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Writing a Literature Review
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A literature review is a document or section of a document that collects key sources on a topic and discusses those sources in conversation with each other (also called synthesis ). The lit review is an important genre in many disciplines, not just literature (i.e., the study of works of literature such as novels and plays). When we say “literature review” or refer to “the literature,” we are talking about the research ( scholarship ) in a given field. You will often see the terms “the research,” “the scholarship,” and “the literature” used mostly interchangeably.
Where, when, and why would I write a lit review?
There are a number of different situations where you might write a literature review, each with slightly different expectations; different disciplines, too, have field-specific expectations for what a literature review is and does. For instance, in the humanities, authors might include more overt argumentation and interpretation of source material in their literature reviews, whereas in the sciences, authors are more likely to report study designs and results in their literature reviews; these differences reflect these disciplines’ purposes and conventions in scholarship. You should always look at examples from your own discipline and talk to professors or mentors in your field to be sure you understand your discipline’s conventions, for literature reviews as well as for any other genre.
A literature review can be a part of a research paper or scholarly article, usually falling after the introduction and before the research methods sections. In these cases, the lit review just needs to cover scholarship that is important to the issue you are writing about; sometimes it will also cover key sources that informed your research methodology.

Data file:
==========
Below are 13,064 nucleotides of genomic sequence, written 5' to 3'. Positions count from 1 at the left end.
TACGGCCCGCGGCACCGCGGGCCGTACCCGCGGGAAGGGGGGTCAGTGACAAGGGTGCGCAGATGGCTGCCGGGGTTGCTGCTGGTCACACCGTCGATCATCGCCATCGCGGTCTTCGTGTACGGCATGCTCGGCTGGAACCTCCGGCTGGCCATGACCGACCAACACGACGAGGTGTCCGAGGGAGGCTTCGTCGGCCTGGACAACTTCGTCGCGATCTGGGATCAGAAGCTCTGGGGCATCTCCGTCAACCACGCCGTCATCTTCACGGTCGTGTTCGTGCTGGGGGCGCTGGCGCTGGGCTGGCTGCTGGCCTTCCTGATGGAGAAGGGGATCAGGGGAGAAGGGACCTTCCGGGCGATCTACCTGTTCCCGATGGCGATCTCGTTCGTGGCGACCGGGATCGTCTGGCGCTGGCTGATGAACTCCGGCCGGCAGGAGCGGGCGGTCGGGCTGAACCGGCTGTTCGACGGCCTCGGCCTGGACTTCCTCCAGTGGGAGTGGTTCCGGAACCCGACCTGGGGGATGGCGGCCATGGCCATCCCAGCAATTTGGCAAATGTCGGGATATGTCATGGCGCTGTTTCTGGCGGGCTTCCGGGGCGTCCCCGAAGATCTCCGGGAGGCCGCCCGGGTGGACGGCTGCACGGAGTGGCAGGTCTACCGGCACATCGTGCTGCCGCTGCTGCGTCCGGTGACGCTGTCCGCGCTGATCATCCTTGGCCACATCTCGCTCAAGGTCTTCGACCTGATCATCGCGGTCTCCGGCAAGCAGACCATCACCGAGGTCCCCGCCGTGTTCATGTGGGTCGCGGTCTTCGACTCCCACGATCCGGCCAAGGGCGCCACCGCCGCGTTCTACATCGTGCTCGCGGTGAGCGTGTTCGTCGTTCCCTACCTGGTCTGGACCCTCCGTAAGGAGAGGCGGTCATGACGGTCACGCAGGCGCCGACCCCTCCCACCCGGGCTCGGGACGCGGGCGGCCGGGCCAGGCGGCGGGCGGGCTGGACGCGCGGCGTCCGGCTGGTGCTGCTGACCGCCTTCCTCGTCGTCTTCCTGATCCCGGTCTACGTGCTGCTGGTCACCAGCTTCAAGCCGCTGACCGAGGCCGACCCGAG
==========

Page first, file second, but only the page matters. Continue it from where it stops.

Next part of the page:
Lit reviews can also be standalone pieces, either as assignments in a class or as publications. In a class, a lit review may be assigned to help students familiarize themselves with a topic and with scholarship in their field, get an idea of the other researchers working on the topic they’re interested in, find gaps in existing research in order to propose new projects, and/or develop a theoretical framework and methodology for later research. As a publication, a lit review usually is meant to help make other scholars’ lives easier by collecting and summarizing, synthesizing, and analyzing existing research on a topic. This can be especially helpful for students or scholars getting into a new research area, or for directing an entire community of scholars toward questions that have not yet been answered.
What are the parts of a lit review?
Most lit reviews use a basic introduction-body-conclusion structure; if your lit review is part of a larger paper, the introduction and conclusion pieces may be just a few sentences while you focus most of your attention on the body. If your lit review is a standalone piece, the introduction and conclusion take up more space and give you a place to discuss your goals, research methods, and conclusions separately from where you discuss the literature itself.
- An introductory paragraph that explains what your working topic and thesis is
- A forecast of key topics or texts that will appear in the review
- Potentially, a description of how you found sources and how you analyzed them for inclusion and discussion in the review (more often found in published, standalone literature reviews than in lit review sections in an article or research paper)
- Summarize and synthesize: Give an overview of the main points of each source and combine them into a coherent whole
- Analyze and interpret: Don’t just paraphrase other researchers – add your own interpretations where possible, discussing the significance of findings in relation to the literature as a whole
- Critically Evaluate: Mention the strengths and weaknesses of your sources
- Write in well-structured paragraphs: Use transition words and topic sentence to draw connections, comparisons, and contrasts.
- Summarize the key findings you have taken from the literature and emphasize their significance
- Connect it back to your primary research question
How should I organize my lit review?
Lit reviews can take many different organizational patterns depending on what you are trying to accomplish with the review. Here are some examples:
- Chronological : The simplest approach is to trace the development of the topic over time, which helps familiarize the audience with the topic (for instance if you are introducing something that is not commonly known in your field). If you choose this strategy, be careful to avoid simply listing and summarizing sources in order. Try to analyze the patterns, turning points, and key debates that have shaped the direction of the field. Give your interpretation of how and why certain developments occurred (as mentioned previously, this may not be appropriate in your discipline — check with a teacher or mentor if you’re unsure).